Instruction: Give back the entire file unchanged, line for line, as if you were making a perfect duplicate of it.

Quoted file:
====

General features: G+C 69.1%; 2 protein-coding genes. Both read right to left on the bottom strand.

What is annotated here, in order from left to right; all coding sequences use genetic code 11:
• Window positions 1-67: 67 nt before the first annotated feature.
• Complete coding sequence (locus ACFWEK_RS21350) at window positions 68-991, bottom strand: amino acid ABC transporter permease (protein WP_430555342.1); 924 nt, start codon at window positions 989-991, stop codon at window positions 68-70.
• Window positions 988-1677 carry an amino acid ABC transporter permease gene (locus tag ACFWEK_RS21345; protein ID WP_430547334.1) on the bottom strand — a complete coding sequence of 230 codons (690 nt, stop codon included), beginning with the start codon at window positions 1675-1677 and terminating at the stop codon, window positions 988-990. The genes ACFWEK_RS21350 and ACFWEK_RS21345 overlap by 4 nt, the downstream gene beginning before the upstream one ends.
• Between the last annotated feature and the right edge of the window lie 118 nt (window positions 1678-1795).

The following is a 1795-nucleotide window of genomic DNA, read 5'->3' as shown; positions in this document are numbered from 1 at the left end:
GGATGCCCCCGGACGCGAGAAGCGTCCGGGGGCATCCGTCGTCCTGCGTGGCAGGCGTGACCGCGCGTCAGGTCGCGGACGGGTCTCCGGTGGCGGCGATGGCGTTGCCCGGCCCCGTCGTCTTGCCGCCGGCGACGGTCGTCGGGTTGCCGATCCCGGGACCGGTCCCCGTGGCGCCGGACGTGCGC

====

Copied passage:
General features: G+C 69.1%; 2 protein-coding genes. Both read right to left on the bottom strand.

What is annotated here, in order from left to right; all coding sequences use genetic code 11:
• Window positions 1-67: 67 nt before the first annotated feature.
• Complete coding sequence (locus ACFWEK_RS21350) at window positions 68-991, bottom strand: amino acid ABC transporter permease (protein WP_430555342.1); 924 nt, start codon at window positions 989-991, stop codon at window positions 68-70.
• Window positions 988-1677 carry an amino acid ABC transporter permease gene (locus tag ACFWEK_RS21345; protein ID WP_430547334.1) on the bottom strand — a complete coding sequence of 230 codons (690 nt, stop codon included), beginning with the start codon at window positions 1675-1677 and terminating at the stop codon, window positions 988-990. The genes ACFWEK_RS21350 and ACFWEK_RS21345 overlap by 4 nt, the downstream gene beginning before the upstream one ends.
• Between the last annotated feature and the right edge of the window lie 118 nt (window positions 1678-1795).

The following is a 1795-nucleotide window of genomic DNA, read 5'->3' as shown; positions in this document are numbered from 1 at the left end:
GGATGCCCCCGGACGCGAGAAGCGTCCGGGGGCATCCGTCGTCCTGCGTGGCAGGCGTGACCGCGCGTCAGGTCGCGGACGGGTCTCCGGTGGCGGCGATGGCGTTGCCCGGCCCCGTCGTCTTGCCGCCGGCGACGGTCGTCGGGTTGCCGATCCCGGGACCGGTCCCCGTGGCGCCGGACGTGCGC